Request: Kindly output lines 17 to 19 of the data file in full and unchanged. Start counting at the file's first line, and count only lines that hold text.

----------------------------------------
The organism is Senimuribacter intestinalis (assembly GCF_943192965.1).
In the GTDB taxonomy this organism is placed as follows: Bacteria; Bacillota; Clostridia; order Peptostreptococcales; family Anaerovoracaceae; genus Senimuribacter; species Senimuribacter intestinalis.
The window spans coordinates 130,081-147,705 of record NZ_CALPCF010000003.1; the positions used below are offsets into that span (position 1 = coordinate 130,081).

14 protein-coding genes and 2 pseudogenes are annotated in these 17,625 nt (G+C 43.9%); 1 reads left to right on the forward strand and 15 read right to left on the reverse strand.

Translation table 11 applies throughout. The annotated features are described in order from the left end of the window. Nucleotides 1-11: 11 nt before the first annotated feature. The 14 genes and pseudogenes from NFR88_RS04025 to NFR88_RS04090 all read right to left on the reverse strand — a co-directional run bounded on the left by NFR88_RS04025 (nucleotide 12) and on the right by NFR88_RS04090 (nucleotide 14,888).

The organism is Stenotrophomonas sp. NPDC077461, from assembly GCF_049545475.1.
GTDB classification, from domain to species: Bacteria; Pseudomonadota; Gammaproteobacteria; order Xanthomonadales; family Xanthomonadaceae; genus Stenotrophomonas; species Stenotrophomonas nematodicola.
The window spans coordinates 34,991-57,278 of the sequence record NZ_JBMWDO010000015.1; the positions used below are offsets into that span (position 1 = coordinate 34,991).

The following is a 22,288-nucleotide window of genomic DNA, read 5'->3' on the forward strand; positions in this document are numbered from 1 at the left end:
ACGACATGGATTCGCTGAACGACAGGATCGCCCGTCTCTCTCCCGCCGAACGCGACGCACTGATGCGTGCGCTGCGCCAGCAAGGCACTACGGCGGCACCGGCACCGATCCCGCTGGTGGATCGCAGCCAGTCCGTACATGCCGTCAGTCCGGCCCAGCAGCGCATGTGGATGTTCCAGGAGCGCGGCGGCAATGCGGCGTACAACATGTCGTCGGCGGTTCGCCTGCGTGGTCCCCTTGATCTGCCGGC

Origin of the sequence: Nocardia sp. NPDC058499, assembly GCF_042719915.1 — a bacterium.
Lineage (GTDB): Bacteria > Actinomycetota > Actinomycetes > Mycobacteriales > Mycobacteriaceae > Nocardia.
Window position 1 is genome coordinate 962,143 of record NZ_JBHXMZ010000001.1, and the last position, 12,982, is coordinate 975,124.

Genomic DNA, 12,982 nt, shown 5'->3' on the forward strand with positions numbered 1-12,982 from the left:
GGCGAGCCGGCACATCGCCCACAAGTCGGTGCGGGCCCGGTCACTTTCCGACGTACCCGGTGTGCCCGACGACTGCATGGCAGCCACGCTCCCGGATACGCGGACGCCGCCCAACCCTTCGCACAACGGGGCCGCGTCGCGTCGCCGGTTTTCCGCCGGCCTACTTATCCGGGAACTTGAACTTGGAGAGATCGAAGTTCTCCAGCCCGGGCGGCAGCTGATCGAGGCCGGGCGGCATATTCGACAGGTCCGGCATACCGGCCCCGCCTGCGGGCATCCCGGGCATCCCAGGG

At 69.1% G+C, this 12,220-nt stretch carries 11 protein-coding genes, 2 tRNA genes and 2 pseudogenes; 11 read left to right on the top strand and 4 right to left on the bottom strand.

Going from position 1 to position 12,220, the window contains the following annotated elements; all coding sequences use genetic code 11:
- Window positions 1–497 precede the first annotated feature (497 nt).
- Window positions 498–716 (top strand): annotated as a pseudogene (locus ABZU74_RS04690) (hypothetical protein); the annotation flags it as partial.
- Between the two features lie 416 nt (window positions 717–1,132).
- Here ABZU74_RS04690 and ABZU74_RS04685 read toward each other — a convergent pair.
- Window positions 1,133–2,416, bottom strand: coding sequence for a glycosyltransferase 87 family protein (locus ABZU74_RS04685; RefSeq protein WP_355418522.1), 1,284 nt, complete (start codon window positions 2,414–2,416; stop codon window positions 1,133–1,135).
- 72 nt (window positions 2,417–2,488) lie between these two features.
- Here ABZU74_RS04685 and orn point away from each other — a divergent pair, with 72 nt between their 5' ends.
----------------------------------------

Going from position 1 to position 12,220, the window contains the following annotated elements; all coding sequences use genetic code 11:
- Window positions 1–497 precede the first annotated feature (497 nt).
- Window positions 498–716 (top strand): annotated as a pseudogene (locus ABZU74_RS04690) (hypothetical protein); the annotation flags it as partial.